Finding Spiritual Contentment in Denmark
AT THE gateway of the Baltic Sea lies Denmark. Consisting of a peninsula and some islands, this country covers an area of around 43,000 square kilometers (16,600 sq. mi.) and has a population of about 5,000,000.
Centuries ago the influence of this kingdom stretched far beyond its present borders. During the years 800 to 1000 C.E., the Vikings crossed the seas in dragon-stemmed ships, ravaging and conquering extensive areas west of Denmark. After the country had become “Christianized,” there were times when areas to the north, east and south also came under the control of Danish monarchs. Two of these territories, the Faroe Islands and Greenland, are still under the Danish crown.
For over 100 years, Denmark has not been actively involved in warfare, although it was not exempt from the effects of the two world wars. Thanks to highly developed agriculture, the country is one of the breadbaskets of Europe. The standard of living is high, and the Danes enjoy a noteworthy measure of security on account of their social legislation.
Nevertheless, there is still some truth in these words that English playwright William Shakespeare put into the mouth of the Danish prince Hamlet: “Something is rotten in the state of Denmark.” Problems of a financial nature can be seen in the form of unemployment and balance-of-payment deficits, and the many cases of thrombosis and cancer give evidence of widespread health problems. The people have not been made happier by the freedom and prosperity that they enjoy, nor by the loose sexual morality that has gained acceptance. According to statistics, Denmark has one of the world’s highest suicide rates. This emphasizes the truth of Jesus’ words: “Even when a person has an abundance his life does not result from the things he possesses.” (Luke 12:15) To be truly happy and contented with their lot in life, people must have their spiritual needs filled.—1 Tim. 6:6-8.
EARLY ACTIVITY OF JEHOVAH’S WITNESSES
It was interest in this spiritual need that prompted C. T. Russell, the first president of the Watch Tower Society, to visit Denmark in 1891. He found the country to be like a field ripe for harvest. Also, the circumstances were ideal for spreading the Bible’s message.
Over 40 years earlier, in 1849, the former absolute monarchy became a constitutional monarchy. Up to that time the Evangelical–Lutheran State Church practiced forced christening on the infant children of Baptist parents. But, with the start of the constitutional monarchy, the State Church became a National Church, in which membership was voluntary. Moreover, after a period of considerable indifference to the Bible, some religious revivals increased interest in spiritual matters. Also, in the middle of the 19th century, the well-known Danish theologian and philosopher Søren Kierkegaard attacked the church in very strong terms. He accused it of watering down Jesus’ words about the ‘cramped road’ leading to life, saying that the church had trampled it so broad that everyone could promenade on it.—Matt. 7:13, 14.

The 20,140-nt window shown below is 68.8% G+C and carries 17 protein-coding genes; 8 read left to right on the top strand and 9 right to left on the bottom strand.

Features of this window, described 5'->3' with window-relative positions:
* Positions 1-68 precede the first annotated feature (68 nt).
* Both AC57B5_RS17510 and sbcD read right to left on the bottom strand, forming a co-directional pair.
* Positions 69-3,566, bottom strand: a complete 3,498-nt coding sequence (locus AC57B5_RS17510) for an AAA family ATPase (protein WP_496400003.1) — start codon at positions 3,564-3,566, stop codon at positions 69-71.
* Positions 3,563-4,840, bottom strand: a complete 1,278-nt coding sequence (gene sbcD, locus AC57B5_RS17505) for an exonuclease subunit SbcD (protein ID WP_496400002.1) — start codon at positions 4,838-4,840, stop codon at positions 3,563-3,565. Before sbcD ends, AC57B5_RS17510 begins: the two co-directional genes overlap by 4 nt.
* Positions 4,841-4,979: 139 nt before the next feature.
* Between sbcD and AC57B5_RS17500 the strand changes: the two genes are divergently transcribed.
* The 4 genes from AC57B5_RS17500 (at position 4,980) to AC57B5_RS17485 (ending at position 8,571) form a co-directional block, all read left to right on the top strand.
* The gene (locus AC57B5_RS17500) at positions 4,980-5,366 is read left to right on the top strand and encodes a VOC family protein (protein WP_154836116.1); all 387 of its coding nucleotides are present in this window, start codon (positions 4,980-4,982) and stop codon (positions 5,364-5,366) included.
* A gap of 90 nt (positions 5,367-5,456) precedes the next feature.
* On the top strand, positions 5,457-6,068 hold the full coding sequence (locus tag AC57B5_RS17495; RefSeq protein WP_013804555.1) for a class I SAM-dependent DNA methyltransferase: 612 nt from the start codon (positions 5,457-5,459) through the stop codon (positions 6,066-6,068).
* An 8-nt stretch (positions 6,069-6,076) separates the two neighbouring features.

Thus, in more than one way, it was fitting that the first “Bible Student,” a Danish-American, was sent to Denmark in 1894. From 1897 onward, articles from The Watchtower were published in a little periodical called Tusindaars-rigets Bud-bærer (Millennium Messenger), and since 1900 the Watchtower magazine has been published in Danish. This journal has played an important role in stimulating the spiritual appetite of many.
However, the words of Søren Kierkegaard still hold true. The general attitude is one of passiveness toward religion. This can be seen from an article in the Danish Journal, issued by the Ministry of Foreign Affairs. In the January 1978 issue, the following remarks were made: “If it is true, as the old Danish proverb says, that it’s better to sit in the tavern and think of the church than sit in the church and think of the tavern, then the Danes are doing the right thing.” While more than 93 percent of the population continue as members of the church, only 2 percent go to church every Sunday. Four percent go once or twice a month, while “51 percent of the adult population say they never go to church.” In recent years, increasing numbers, especially among the young, have terminated their church membership.
INTEREST AMONG THE YOUNG
The prosperity that followed World War II caused many of the generation that is now of middle age to work for materialistic goals. But problems like the atomic threat, pollution and unemployment have contributed to a loss of faith in such values on the part of large numbers of young people. These youths are looking elsewhere in their search for contentment.
Take the case of a young man who completed a six-month course at a religious high school without finding any solution to his problems. At 18, he started looking for an answer elsewhere—to Hinduism, occultism, astrology, spiritism, Scientology and drugs. “I thought,” he said later, “that the sum of all of this was bound to give me an idea of God.” Disappointed by the outcome, he was led into drug addiction and gradually came under the influence of demonic powers to such an extent that he felt his life threatened. Nevertheless, he retained some faith in a God of love and in Christ. Regarding his continuing to search, he stated: “I went to the religions professing to be Christians—the Pentecostals, Apostolics, Baptists, Christian youth groups, and Jehovah’s Witnesses. I kept asking, getting contradicting answers, wondering, praying and searching in the Scriptures.”